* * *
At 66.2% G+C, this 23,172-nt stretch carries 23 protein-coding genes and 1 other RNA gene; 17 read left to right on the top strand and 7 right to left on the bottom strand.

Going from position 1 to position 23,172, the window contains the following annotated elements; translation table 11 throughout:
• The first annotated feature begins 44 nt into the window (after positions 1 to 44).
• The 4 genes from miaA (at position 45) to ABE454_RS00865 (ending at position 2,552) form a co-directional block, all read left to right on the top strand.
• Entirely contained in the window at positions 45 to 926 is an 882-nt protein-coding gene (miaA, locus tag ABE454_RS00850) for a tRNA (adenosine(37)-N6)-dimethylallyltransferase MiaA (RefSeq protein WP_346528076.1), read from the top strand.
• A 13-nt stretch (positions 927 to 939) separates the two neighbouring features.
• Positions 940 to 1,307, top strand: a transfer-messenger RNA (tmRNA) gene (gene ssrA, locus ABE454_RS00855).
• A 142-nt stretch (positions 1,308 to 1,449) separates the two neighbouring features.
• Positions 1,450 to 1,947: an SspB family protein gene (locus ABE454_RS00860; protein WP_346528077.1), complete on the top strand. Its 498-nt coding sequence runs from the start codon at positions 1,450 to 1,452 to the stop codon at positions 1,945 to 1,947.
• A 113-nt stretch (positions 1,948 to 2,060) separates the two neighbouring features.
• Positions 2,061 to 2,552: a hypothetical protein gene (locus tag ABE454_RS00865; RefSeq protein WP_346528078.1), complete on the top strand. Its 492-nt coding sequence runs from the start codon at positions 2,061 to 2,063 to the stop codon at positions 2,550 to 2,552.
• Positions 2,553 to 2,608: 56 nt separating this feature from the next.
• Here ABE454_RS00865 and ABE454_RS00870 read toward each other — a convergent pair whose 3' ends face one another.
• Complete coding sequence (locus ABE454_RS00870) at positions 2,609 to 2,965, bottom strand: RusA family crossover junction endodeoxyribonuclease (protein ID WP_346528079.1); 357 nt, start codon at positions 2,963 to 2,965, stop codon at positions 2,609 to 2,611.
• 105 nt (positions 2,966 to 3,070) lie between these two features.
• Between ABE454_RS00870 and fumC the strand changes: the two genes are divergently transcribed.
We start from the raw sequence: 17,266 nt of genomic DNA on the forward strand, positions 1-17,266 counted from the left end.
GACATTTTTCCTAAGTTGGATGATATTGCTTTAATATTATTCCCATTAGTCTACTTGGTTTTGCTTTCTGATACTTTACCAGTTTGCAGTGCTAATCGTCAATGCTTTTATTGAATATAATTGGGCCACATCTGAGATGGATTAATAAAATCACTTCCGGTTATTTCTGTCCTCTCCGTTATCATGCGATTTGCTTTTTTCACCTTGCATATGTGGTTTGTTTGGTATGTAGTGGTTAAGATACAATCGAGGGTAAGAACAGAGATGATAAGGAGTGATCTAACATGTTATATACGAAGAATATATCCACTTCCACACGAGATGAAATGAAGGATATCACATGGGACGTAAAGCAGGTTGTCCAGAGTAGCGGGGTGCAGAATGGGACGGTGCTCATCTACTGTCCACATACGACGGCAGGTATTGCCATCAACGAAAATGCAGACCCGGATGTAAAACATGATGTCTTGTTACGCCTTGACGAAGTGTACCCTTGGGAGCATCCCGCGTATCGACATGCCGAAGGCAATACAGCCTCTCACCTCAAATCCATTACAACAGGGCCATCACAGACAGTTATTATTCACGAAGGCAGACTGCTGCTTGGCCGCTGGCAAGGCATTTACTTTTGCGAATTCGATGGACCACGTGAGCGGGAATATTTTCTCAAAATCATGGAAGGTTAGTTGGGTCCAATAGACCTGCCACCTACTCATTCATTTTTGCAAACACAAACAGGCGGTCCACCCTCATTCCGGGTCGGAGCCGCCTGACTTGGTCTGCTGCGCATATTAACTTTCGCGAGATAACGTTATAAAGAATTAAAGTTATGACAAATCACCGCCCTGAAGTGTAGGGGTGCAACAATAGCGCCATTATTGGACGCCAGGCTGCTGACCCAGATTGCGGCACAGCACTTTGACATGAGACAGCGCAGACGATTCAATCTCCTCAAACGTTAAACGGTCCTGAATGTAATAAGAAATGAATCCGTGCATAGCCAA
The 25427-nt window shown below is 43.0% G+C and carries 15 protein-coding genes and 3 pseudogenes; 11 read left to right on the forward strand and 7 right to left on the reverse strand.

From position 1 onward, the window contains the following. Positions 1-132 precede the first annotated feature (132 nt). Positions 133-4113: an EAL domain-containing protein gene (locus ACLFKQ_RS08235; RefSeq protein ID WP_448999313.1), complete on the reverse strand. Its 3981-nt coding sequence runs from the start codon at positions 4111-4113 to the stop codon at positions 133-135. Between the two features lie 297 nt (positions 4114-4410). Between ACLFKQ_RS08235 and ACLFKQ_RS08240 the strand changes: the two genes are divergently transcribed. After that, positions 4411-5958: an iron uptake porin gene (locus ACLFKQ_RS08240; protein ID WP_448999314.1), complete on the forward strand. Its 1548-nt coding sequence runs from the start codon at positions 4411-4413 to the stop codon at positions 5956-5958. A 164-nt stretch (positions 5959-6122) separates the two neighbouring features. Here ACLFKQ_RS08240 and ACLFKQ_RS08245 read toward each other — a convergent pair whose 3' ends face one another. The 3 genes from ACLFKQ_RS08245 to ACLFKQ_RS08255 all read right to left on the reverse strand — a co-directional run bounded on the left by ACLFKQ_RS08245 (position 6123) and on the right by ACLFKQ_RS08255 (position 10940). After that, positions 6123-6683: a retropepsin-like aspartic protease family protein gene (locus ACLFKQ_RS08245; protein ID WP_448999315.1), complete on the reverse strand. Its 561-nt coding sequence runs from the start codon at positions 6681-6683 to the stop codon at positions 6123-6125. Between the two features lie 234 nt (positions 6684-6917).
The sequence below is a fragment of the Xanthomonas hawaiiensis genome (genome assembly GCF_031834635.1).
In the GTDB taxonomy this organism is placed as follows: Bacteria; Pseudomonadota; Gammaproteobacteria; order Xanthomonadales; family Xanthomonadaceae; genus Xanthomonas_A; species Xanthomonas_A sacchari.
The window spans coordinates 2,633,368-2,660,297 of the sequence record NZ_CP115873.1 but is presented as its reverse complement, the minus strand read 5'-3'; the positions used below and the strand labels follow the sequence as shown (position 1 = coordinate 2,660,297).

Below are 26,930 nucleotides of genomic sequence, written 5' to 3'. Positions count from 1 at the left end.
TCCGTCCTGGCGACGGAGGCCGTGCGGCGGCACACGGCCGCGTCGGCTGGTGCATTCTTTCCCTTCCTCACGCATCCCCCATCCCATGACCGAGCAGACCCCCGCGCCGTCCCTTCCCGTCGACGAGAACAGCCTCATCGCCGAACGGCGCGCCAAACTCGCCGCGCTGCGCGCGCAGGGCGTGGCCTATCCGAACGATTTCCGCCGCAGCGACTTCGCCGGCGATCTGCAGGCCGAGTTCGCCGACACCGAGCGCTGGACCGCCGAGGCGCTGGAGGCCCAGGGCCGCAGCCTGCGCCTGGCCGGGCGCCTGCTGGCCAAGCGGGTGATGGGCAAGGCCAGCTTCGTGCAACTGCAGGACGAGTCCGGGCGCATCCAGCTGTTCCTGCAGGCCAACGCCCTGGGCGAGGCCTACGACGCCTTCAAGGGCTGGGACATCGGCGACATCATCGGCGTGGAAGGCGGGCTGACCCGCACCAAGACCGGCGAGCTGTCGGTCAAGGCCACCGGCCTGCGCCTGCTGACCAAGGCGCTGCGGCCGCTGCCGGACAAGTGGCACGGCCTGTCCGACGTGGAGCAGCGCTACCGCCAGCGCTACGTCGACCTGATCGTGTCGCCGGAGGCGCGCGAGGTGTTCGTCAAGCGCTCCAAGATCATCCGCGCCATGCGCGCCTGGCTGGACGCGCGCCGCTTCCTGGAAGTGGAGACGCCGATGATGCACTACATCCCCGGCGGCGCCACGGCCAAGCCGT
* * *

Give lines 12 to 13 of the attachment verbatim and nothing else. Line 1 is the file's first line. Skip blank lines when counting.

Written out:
• Positions 2,553 to 2,608: 56 nt separating this feature from the next.
• Here ABE454_RS00865 and ABE454_RS00870 read toward each other — a convergent pair whose 3' ends face one another.